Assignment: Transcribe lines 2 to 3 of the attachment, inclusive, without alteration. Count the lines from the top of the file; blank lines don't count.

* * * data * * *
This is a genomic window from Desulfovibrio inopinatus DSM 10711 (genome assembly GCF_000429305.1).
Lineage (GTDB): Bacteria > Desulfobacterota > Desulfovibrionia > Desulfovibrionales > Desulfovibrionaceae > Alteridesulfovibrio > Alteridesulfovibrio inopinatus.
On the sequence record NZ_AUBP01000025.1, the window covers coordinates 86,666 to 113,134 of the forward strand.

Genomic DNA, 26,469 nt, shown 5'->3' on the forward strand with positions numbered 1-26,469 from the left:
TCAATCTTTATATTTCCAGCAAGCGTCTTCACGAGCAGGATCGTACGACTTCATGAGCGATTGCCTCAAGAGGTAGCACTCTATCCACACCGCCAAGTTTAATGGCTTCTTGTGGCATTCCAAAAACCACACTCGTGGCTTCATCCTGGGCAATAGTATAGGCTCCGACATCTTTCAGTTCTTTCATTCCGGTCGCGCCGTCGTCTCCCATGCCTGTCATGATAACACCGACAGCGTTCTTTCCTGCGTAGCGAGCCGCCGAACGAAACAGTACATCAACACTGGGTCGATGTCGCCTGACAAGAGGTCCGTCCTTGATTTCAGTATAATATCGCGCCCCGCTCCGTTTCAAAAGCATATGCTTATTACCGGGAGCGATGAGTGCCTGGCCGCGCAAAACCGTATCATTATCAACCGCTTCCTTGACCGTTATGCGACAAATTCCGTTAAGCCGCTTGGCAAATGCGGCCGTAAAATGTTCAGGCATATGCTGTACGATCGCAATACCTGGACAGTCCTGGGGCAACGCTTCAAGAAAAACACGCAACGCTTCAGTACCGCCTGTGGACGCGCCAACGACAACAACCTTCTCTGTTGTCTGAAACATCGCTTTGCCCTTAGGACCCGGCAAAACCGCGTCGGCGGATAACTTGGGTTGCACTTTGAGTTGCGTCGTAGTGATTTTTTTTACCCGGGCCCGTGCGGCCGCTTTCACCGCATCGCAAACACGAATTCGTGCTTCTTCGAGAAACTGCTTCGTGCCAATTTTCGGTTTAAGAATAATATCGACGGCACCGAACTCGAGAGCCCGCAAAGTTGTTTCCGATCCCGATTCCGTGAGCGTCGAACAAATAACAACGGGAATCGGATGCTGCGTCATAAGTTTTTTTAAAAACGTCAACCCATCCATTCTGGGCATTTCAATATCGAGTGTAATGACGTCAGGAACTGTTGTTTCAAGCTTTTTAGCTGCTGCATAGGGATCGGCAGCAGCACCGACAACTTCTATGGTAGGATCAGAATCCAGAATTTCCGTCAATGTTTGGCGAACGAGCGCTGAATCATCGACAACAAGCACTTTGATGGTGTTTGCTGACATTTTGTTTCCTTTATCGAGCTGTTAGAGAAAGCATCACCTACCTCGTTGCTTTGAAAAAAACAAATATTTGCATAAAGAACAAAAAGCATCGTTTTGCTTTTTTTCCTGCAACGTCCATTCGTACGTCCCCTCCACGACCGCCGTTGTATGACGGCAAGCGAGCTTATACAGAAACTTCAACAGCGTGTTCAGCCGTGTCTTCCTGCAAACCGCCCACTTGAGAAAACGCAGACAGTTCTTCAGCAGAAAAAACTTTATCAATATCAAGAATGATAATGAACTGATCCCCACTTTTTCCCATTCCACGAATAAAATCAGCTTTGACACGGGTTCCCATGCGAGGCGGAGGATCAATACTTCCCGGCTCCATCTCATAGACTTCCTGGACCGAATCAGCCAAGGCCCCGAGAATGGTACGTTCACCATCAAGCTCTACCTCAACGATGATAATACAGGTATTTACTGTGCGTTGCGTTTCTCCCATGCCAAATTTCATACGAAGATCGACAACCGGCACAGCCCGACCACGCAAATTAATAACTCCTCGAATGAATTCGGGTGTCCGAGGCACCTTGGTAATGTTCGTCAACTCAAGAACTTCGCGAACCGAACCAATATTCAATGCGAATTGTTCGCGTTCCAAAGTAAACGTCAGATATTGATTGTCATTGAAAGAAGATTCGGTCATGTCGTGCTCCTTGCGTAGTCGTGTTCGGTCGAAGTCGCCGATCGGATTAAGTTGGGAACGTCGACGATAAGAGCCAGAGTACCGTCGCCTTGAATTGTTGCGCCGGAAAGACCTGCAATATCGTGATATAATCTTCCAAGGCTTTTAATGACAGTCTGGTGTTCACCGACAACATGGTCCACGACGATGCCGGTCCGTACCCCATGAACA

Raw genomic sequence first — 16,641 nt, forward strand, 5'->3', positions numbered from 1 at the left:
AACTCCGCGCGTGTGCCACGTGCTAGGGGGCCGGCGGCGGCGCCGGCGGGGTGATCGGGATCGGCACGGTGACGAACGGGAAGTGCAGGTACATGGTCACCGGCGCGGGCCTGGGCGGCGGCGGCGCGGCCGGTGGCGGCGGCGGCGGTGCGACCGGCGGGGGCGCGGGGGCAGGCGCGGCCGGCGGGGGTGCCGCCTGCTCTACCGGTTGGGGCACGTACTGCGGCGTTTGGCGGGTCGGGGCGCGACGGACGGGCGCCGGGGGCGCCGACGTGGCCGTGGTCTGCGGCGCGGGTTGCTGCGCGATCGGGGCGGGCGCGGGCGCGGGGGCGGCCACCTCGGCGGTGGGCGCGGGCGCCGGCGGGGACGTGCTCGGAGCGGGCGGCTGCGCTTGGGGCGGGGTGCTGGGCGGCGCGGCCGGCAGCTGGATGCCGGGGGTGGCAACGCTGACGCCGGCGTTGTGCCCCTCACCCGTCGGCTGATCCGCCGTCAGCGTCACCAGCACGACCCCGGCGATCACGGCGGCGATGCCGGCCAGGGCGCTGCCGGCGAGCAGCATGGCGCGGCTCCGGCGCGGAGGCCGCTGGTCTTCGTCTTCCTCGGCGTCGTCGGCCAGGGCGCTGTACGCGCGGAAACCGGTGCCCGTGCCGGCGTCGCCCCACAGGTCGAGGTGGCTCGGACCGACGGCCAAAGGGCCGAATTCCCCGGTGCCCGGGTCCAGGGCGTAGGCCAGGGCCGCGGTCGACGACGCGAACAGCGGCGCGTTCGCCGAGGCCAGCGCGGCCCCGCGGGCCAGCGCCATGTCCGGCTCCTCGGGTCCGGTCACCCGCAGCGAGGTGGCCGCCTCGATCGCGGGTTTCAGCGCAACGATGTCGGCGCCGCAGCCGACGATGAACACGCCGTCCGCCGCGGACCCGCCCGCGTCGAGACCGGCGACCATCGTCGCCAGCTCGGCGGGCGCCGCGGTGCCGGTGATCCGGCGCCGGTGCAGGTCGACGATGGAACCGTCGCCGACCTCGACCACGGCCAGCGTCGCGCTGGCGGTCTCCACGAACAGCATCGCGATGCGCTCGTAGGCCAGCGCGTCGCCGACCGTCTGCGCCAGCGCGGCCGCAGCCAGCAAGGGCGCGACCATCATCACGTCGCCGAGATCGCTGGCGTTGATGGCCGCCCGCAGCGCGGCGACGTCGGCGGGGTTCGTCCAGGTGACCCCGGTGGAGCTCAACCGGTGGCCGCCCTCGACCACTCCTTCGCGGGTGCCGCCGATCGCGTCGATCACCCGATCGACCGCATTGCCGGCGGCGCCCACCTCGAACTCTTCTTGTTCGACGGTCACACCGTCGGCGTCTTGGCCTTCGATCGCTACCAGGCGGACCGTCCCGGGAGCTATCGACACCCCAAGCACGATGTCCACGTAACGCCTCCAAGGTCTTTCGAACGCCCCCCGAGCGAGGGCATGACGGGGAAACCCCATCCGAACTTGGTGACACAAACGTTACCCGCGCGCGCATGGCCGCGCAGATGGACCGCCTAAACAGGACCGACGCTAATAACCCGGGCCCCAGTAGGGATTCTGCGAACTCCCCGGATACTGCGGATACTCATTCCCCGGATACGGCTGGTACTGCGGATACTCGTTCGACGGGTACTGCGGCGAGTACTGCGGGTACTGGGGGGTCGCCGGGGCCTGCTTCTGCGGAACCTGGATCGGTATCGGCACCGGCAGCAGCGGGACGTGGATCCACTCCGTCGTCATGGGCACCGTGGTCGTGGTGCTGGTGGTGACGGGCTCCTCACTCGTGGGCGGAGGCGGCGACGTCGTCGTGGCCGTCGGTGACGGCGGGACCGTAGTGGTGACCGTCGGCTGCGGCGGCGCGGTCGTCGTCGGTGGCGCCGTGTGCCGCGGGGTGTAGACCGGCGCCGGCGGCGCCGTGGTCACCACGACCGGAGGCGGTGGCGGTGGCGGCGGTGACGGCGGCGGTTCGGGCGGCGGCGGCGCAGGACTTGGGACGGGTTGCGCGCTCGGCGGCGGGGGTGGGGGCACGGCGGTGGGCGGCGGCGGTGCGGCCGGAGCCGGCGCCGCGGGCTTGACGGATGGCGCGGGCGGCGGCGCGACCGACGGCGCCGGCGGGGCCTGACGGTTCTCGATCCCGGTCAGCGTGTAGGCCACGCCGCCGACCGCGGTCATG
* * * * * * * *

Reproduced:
Lineage (GTDB): Bacteria > Desulfobacterota > Desulfovibrionia > Desulfovibrionales > Desulfovibrionaceae > Alteridesulfovibrio > Alteridesulfovibrio inopinatus.
On the sequence record NZ_AUBP01000025.1, the window covers coordinates 86,666 to 113,134 of the forward strand.